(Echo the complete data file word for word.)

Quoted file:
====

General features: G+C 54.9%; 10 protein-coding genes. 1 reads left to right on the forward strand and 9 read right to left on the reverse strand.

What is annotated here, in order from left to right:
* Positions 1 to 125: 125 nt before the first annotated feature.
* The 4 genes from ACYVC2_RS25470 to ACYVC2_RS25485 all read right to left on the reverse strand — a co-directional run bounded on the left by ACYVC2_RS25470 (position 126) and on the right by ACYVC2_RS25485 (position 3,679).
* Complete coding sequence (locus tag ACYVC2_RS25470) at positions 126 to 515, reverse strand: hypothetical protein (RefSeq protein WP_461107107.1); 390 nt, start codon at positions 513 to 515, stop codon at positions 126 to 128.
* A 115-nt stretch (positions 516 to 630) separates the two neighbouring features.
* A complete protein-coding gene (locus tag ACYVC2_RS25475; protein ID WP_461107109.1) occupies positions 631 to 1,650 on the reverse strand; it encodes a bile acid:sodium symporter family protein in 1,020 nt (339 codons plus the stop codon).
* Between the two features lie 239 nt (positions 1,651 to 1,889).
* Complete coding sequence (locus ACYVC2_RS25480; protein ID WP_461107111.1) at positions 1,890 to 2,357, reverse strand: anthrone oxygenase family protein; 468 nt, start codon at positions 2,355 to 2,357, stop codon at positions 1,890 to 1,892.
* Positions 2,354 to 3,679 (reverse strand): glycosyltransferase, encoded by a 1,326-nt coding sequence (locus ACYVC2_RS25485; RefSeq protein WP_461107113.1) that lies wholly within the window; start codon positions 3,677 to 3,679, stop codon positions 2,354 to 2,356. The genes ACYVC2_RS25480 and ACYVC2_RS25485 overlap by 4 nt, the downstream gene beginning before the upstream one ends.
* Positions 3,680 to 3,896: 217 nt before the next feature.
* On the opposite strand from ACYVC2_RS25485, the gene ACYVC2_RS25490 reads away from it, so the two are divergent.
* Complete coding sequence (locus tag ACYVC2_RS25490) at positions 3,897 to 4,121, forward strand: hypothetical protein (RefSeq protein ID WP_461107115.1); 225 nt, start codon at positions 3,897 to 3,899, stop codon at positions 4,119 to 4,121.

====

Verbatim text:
General features: G+C 54.9%; 10 protein-coding genes. 1 reads left to right on the forward strand and 9 read right to left on the reverse strand.

What is annotated here, in order from left to right:
* Positions 1 to 125: 125 nt before the first annotated feature.
* The 4 genes from ACYVC2_RS25470 to ACYVC2_RS25485 all read right to left on the reverse strand — a co-directional run bounded on the left by ACYVC2_RS25470 (position 126) and on the right by ACYVC2_RS25485 (position 3,679).
* Complete coding sequence (locus tag ACYVC2_RS25470) at positions 126 to 515, reverse strand: hypothetical protein (RefSeq protein WP_461107107.1); 390 nt, start codon at positions 513 to 515, stop codon at positions 126 to 128.
* A 115-nt stretch (positions 516 to 630) separates the two neighbouring features.
* A complete protein-coding gene (locus tag ACYVC2_RS25475; protein ID WP_461107109.1) occupies positions 631 to 1,650 on the reverse strand; it encodes a bile acid:sodium symporter family protein in 1,020 nt (339 codons plus the stop codon).
* Between the two features lie 239 nt (positions 1,651 to 1,889).
* Complete coding sequence (locus ACYVC2_RS25480; protein ID WP_461107111.1) at positions 1,890 to 2,357, reverse strand: anthrone oxygenase family protein; 468 nt, start codon at positions 2,355 to 2,357, stop codon at positions 1,890 to 1,892.
* Positions 2,354 to 3,679 (reverse strand): glycosyltransferase, encoded by a 1,326-nt coding sequence (locus ACYVC2_RS25485; RefSeq protein WP_461107113.1) that lies wholly within the window; start codon positions 3,677 to 3,679, stop codon positions 2,354 to 2,356. The genes ACYVC2_RS25480 and ACYVC2_RS25485 overlap by 4 nt, the downstream gene beginning before the upstream one ends.
* Positions 3,680 to 3,896: 217 nt before the next feature.
* On the opposite strand from ACYVC2_RS25485, the gene ACYVC2_RS25490 reads away from it, so the two are divergent.
* Complete coding sequence (locus tag ACYVC2_RS25490) at positions 3,897 to 4,121, forward strand: hypothetical protein (RefSeq protein ID WP_461107115.1); 225 nt, start codon at positions 3,897 to 3,899, stop codon at positions 4,119 to 4,121.